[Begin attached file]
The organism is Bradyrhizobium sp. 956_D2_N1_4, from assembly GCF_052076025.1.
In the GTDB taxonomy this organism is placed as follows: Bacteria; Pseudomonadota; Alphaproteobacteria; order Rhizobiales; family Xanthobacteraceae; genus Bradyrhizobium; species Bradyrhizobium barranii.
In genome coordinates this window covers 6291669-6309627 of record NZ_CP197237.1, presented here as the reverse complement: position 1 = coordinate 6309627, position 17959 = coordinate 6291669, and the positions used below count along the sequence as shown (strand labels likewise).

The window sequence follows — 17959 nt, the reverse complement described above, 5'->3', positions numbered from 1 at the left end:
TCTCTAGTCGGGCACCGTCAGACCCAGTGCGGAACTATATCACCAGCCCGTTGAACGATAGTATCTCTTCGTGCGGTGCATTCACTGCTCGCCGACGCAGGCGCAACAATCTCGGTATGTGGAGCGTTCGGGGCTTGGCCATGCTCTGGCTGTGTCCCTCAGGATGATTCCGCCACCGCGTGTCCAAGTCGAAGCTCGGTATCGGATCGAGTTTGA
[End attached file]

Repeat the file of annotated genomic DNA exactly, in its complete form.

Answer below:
The organism is Bradyrhizobium sp. 956_D2_N1_4, from assembly GCF_052076025.1.
In the GTDB taxonomy this organism is placed as follows: Bacteria; Pseudomonadota; Alphaproteobacteria; order Rhizobiales; family Xanthobacteraceae; genus Bradyrhizobium; species Bradyrhizobium barranii.
In genome coordinates this window covers 6291669-6309627 of record NZ_CP197237.1, presented here as the reverse complement: position 1 = coordinate 6309627, position 17959 = coordinate 6291669, and the positions used below count along the sequence as shown (strand labels likewise).

The window sequence follows — 17959 nt, the reverse complement described above, 5'->3', positions numbered from 1 at the left end:
TCTCTAGTCGGGCACCGTCAGACCCAGTGCGGAACTATATCACCAGCCCGTTGAACGATAGTATCTCTTCGTGCGGTGCATTCACTGCTCGCCGACGCAGGCGCAACAATCTCGGTATGTGGAGCGTTCGGGGCTTGGCCATGCTCTGGCTGTGTCCCTCAGGATGATTCCGCCACCGCGTGTCCAAGTCGAAGCTCGGTATCGGATCGAGTTTGA